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August 22, 2007

Health care for all should be the goal in California

Whenever the discussion heats up about whether California should be the first state in the nation to adopt a single-payer health care system - known among its opponents as "evil socialized medicine" - the first thing we hear is how satisfied millions of Americans are with their current health care. The knee-jerk rationale goes: Why would we want to risk the privileges of the most sophisticated health care in the world?

Let's set aside the fact that in 2000 when the World Health Organization surveyed the health systems in 191 countries, the United States ranked a relatively pathetic No. 37. (In many areas, we rank behind countries such as Canada and England that have government-run health care.)

Lots of double talk

If you really think your health insurance is so hot, let me ask you this. When is the last time you had to use it for anything other than a routine doctor's visit? If you think that dealing with a state-run health care system would be a nightmare bureaucracy, have you tried navigating the maze of double talk at your health insurance company lately?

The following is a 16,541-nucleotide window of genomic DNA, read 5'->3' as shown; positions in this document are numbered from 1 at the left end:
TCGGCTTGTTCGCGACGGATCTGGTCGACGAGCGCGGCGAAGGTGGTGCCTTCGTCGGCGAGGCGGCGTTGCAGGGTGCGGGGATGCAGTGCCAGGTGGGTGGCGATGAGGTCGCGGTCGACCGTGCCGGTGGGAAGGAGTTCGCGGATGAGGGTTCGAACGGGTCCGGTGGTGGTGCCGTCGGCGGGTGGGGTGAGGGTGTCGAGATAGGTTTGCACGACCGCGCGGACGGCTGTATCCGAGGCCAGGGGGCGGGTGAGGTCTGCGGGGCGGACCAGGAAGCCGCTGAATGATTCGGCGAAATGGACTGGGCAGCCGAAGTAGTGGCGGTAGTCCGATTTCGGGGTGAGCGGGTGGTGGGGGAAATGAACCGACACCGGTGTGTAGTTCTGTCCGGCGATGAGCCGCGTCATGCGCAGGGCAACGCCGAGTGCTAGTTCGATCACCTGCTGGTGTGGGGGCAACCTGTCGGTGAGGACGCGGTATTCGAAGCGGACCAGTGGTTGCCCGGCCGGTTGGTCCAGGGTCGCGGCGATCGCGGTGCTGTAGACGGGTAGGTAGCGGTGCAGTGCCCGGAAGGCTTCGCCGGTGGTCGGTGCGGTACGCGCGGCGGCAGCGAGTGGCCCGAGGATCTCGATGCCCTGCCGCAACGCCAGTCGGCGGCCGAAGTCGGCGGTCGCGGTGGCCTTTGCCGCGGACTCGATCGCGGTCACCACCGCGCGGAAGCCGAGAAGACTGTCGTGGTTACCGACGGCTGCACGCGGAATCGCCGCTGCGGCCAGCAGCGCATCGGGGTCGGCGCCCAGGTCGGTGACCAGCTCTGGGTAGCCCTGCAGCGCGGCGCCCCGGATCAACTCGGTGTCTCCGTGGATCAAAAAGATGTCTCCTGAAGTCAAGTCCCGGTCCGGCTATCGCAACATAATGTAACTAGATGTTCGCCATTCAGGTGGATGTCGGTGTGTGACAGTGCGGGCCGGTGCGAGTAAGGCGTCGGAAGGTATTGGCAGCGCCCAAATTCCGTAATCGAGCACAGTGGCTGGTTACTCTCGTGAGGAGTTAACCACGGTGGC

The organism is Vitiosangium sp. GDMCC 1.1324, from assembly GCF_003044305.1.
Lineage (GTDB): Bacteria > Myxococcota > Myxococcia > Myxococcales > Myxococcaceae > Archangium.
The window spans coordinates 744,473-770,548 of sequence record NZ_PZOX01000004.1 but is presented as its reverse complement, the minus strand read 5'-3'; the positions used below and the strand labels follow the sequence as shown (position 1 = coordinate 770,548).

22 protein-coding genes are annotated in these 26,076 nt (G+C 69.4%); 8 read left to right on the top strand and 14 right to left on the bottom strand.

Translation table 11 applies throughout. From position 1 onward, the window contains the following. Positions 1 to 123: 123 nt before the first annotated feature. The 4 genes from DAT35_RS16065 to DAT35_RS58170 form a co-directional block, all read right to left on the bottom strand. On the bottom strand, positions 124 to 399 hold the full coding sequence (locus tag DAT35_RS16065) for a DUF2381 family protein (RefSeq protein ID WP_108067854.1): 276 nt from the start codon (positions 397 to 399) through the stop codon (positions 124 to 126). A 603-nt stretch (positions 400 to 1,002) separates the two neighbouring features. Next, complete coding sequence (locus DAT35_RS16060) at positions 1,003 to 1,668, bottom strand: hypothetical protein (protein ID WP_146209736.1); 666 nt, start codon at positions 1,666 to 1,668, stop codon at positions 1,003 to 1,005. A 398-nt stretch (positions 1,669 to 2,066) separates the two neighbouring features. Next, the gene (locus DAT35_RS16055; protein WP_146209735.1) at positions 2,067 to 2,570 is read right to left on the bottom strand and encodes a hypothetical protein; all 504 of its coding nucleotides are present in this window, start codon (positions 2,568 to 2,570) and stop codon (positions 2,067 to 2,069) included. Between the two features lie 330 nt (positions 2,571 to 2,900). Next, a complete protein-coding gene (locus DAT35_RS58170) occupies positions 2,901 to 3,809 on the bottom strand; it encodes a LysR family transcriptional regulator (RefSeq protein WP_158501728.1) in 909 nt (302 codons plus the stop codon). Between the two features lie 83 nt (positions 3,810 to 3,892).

The odds are that the health insurance you think you have has changed a lot in the past few years since costs have continued to skyrocket and employers have not been able to continue to foot the bill. In the five years since I've been writing about the health care mess, I've heard horror stories from people who have been denied care by their health

insurance carriers
that are as bad as the stories from people who don't have insurance at all.

The latest such story to grab the spotlight is the plight of Cynthia Campbell, a nurse in San Francisco who is fighting two kinds of cancer. She had a short-term health insurance policy with Blue Shield, which she purchased when she had left one job and was a few weeks away from starting another. During that time, she was diagnosed with cancer, and she fell into "pre-existing condition" hell.

She could not renew her policy, even though she had always had insurance and never missed a premium payment in 30 years. "What you find is that once you actually get sick, no insurance carrier wants to touch you," Cynthia told me. "They do everything they can to get rid of you."

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Posted by healthinsurance at August 22, 2007 08:09 PM

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